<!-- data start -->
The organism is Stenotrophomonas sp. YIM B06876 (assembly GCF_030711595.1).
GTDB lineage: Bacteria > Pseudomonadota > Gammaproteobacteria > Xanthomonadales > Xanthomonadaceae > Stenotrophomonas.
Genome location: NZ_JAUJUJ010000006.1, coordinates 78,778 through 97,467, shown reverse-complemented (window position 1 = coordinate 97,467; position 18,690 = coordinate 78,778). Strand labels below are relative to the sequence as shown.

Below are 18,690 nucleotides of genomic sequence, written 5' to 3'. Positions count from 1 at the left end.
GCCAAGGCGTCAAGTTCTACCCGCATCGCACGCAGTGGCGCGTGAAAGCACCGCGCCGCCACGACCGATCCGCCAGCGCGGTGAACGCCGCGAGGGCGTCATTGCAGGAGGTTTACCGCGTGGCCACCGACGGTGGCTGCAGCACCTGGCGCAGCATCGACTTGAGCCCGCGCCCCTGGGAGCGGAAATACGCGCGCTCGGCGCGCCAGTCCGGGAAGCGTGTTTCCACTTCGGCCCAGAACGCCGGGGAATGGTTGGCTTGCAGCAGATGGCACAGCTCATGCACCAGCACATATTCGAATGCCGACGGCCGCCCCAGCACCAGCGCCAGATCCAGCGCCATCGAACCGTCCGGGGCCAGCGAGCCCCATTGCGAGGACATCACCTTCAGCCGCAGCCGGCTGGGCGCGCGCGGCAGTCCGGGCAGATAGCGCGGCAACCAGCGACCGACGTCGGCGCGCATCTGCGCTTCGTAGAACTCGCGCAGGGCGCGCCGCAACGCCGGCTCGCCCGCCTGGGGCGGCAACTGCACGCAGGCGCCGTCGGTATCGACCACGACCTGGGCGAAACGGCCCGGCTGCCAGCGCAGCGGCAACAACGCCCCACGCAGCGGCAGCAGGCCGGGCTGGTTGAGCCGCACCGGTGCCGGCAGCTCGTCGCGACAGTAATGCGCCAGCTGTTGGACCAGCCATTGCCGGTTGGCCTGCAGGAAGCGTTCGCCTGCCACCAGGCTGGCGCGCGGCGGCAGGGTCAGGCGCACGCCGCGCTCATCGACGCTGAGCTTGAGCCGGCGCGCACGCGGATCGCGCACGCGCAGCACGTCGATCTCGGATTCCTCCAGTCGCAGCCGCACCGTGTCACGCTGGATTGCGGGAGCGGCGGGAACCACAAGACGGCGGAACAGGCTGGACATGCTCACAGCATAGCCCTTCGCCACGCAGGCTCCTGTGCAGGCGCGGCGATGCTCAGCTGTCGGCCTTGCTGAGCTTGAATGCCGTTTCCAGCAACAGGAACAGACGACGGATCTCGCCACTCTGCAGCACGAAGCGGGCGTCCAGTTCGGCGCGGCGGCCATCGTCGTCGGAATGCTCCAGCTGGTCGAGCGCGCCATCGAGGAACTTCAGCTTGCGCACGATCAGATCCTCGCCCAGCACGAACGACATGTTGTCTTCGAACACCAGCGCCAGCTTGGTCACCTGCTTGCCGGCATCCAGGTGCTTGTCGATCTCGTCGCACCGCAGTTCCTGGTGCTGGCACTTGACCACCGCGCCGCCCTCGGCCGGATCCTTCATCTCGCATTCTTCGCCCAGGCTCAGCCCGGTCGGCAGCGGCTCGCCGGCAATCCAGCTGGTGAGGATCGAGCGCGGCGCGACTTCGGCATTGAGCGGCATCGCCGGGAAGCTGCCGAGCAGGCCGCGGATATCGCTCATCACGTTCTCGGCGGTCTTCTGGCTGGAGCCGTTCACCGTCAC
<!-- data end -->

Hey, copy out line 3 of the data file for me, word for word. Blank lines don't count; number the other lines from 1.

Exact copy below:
Genome location: NZ_JAUJUJ010000006.1, coordinates 78,778 through 97,467, shown reverse-complemented (window position 1 = coordinate 97,467; position 18,690 = coordinate 78,778). Strand labels below are relative to the sequence as shown.